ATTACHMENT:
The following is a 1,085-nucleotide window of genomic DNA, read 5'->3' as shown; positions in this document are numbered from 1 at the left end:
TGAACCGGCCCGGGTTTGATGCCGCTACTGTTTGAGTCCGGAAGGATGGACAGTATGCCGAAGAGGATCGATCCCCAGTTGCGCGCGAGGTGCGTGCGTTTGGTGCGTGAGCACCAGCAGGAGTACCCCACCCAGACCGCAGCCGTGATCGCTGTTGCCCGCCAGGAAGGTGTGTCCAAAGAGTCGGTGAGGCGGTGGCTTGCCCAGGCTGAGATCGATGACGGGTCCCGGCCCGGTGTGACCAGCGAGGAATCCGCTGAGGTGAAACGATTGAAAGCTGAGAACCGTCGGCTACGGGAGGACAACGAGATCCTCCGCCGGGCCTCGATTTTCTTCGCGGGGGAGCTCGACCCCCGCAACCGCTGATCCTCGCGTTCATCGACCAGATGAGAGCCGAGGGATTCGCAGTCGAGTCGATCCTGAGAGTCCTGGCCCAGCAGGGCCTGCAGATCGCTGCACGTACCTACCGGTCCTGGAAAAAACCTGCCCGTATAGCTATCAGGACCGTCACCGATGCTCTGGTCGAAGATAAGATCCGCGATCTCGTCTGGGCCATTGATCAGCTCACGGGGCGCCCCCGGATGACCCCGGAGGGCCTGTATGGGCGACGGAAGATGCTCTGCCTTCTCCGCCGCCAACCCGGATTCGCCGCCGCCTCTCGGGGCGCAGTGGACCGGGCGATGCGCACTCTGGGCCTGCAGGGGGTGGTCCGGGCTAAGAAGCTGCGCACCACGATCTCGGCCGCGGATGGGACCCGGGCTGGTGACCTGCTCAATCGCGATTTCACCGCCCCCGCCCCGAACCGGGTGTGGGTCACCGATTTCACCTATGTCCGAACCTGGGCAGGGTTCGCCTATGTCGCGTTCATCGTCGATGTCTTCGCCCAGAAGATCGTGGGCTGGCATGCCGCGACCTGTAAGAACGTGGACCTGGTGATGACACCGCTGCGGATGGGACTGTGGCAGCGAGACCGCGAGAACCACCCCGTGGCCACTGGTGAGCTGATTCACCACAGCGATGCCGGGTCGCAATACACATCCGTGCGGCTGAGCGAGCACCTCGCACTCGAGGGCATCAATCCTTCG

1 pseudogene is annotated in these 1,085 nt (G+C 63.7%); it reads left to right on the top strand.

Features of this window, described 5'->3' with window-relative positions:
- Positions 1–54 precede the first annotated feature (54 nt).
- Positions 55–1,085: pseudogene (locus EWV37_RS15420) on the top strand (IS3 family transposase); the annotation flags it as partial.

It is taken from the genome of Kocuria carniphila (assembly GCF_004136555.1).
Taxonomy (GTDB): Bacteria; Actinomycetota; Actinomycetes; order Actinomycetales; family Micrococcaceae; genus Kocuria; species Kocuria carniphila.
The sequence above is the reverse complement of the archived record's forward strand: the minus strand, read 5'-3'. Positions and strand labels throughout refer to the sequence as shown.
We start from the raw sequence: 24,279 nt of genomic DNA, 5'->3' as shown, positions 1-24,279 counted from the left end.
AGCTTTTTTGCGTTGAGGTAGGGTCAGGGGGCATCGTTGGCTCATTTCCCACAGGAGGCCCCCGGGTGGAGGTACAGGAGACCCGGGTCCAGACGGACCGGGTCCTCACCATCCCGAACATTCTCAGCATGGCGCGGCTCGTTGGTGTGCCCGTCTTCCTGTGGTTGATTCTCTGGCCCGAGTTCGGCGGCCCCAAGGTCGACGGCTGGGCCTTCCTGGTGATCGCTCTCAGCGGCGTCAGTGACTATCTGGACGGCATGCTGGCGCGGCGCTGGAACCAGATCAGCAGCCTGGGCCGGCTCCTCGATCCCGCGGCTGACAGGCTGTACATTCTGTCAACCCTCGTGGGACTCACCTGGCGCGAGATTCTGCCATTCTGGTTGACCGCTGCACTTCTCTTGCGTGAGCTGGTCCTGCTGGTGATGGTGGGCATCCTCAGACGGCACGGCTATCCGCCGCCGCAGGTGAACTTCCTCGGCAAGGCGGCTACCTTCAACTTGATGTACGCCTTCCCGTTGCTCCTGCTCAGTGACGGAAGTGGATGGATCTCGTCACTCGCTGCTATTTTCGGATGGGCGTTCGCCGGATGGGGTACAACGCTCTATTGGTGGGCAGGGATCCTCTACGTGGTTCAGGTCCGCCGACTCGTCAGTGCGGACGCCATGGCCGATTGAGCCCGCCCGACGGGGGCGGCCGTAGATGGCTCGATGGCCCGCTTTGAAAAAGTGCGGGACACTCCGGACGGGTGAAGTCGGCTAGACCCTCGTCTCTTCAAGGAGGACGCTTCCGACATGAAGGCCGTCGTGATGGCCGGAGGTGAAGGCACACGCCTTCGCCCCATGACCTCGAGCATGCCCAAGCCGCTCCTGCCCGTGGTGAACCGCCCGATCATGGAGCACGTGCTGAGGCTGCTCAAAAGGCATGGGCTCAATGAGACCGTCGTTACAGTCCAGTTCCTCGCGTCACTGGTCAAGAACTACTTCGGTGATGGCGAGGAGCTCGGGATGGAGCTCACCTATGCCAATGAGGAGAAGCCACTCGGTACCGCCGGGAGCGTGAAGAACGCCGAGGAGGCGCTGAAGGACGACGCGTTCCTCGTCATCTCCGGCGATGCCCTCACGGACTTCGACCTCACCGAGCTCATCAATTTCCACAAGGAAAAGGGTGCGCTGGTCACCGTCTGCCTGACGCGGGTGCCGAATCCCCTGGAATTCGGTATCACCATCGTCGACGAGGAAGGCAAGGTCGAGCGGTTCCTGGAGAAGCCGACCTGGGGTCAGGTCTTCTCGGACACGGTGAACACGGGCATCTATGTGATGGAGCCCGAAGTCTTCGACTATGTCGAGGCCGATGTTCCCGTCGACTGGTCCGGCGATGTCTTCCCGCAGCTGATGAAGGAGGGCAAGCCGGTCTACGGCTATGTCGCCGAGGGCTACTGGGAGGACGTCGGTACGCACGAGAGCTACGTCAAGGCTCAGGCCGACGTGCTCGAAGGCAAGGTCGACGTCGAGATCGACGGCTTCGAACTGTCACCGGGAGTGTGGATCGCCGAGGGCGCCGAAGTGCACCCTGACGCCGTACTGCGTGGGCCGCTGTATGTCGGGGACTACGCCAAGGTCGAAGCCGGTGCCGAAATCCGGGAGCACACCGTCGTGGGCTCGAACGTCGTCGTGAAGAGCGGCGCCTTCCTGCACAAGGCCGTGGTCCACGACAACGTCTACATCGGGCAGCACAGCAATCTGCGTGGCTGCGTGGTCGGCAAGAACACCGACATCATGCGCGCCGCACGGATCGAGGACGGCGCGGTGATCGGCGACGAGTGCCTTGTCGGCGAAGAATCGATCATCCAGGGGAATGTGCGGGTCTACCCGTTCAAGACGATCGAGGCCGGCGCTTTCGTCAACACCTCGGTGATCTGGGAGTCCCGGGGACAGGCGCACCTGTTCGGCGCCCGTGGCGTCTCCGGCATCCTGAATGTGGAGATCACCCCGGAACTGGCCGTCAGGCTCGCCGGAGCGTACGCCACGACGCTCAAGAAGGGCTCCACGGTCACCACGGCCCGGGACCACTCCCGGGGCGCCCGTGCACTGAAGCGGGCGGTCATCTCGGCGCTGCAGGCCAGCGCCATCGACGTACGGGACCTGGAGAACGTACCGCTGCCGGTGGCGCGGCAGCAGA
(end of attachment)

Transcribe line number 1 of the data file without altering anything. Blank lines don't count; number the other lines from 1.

The following is a 1,085-nucleotide window of genomic DNA, read 5'->3' as shown; positions in this document are numbered from 1 at the left end: